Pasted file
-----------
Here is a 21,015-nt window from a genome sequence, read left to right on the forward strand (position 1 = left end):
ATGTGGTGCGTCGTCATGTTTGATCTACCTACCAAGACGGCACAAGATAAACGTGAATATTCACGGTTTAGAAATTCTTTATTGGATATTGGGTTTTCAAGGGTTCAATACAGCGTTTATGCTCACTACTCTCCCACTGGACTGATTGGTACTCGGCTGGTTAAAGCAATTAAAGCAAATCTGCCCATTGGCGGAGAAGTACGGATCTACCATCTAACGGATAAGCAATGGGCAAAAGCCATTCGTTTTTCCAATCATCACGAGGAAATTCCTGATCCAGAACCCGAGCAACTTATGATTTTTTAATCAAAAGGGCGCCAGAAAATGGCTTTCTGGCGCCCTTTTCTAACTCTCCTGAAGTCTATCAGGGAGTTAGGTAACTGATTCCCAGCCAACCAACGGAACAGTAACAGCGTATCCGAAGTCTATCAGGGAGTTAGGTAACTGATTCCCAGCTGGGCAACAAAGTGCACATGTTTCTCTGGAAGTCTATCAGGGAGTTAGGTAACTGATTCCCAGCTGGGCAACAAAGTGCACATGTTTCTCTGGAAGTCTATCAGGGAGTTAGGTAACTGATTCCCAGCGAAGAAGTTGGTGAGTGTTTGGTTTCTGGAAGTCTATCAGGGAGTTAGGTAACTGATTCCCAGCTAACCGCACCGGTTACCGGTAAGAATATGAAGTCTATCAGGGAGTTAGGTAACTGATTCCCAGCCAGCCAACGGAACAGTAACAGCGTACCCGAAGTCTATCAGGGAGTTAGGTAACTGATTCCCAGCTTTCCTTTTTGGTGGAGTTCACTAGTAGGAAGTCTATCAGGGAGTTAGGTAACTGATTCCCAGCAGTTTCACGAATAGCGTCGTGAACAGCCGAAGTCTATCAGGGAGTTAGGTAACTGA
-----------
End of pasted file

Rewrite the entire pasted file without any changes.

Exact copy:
Here is a 21,015-nt window from a genome sequence, read left to right on the forward strand (position 1 = left end):
ATGTGGTGCGTCGTCATGTTTGATCTACCTACCAAGACGGCACAAGATAAACGTGAATATTCACGGTTTAGAAATTCTTTATTGGATATTGGGTTTTCAAGGGTTCAATACAGCGTTTATGCTCACTACTCTCCCACTGGACTGATTGGTACTCGGCTGGTTAAAGCAATTAAAGCAAATCTGCCCATTGGCGGAGAAGTACGGATCTACCATCTAACGGATAAGCAATGGGCAAAAGCCATTCGTTTTTCCAATCATCACGAGGAAATTCCTGATCCAGAACCCGAGCAACTTATGATTTTTTAATCAAAAGGGCGCCAGAAAATGGCTTTCTGGCGCCCTTTTCTAACTCTCCTGAAGTCTATCAGGGAGTTAGGTAACTGATTCCCAGCCAACCAACGGAACAGTAACAGCGTATCCGAAGTCTATCAGGGAGTTAGGTAACTGATTCCCAGCTGGGCAACAAAGTGCACATGTTTCTCTGGAAGTCTATCAGGGAGTTAGGTAACTGATTCCCAGCTGGGCAACAAAGTGCACATGTTTCTCTGGAAGTCTATCAGGGAGTTAGGTAACTGATTCCCAGCGAAGAAGTTGGTGAGTGTTTGGTTTCTGGAAGTCTATCAGGGAGTTAGGTAACTGATTCCCAGCTAACCGCACCGGTTACCGGTAAGAATATGAAGTCTATCAGGGAGTTAGGTAACTGATTCCCAGCCAGCCAACGGAACAGTAACAGCGTACCCGAAGTCTATCAGGGAGTTAGGTAACTGATTCCCAGCTTTCCTTTTTGGTGGAGTTCACTAGTAGGAAGTCTATCAGGGAGTTAGGTAACTGATTCCCAGCAGTTTCACGAATAGCGTCGTGAACAGCCGAAGTCTATCAGGGAGTTAGGTAACTGA